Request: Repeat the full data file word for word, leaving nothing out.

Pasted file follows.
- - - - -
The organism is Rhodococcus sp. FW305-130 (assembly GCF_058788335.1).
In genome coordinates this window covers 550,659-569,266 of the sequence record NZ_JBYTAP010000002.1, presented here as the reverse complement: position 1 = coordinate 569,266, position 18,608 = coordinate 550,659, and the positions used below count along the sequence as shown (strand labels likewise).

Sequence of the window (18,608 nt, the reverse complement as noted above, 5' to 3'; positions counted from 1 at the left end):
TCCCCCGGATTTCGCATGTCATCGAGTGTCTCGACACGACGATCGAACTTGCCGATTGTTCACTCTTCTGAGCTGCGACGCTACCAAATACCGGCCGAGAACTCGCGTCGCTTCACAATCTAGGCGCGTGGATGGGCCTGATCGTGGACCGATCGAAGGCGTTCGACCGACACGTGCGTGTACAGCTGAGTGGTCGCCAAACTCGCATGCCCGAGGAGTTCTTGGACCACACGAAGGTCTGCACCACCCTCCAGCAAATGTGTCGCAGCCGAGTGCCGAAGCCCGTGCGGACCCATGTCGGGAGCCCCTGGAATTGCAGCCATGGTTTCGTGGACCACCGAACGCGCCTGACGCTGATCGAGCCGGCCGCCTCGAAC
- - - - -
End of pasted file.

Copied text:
The organism is Rhodococcus sp. FW305-130 (assembly GCF_058788335.1).
In genome coordinates this window covers 550,659-569,266 of the sequence record NZ_JBYTAP010000002.1, presented here as the reverse complement: position 1 = coordinate 569,266, position 18,608 = coordinate 550,659, and the positions used below count along the sequence as shown (strand labels likewise).

Sequence of the window (18,608 nt, the reverse complement as noted above, 5' to 3'; positions counted from 1 at the left end):
TCCCCCGGATTTCGCATGTCATCGAGTGTCTCGACACGACGATCGAACTTGCCGATTGTTCACTCTTCTGAGCTGCGACGCTACCAAATACCGGCCGAGAACTCGCGTCGCTTCACAATCTAGGCGCGTGGATGGGCCTGATCGTGGACCGATCGAAGGCGTTCGACCGACACGTGCGTGTACAGCTGAGTGGTCGCCAAACTCGCATGCCCGAGGAGTTCTTGGACCACACGAAGGTCTGCACCACCCTCCAGCAAATGTGTCGCAGCCGAGTGCCGAAGCCCGTGCGGACCCATGTCGGGAGCCCCTGGAATTGCAGCCATGGTTTCGTGGACCACCGAACGCGCCTGACGCTGATCGAGCCGGCCGCCTCGAAC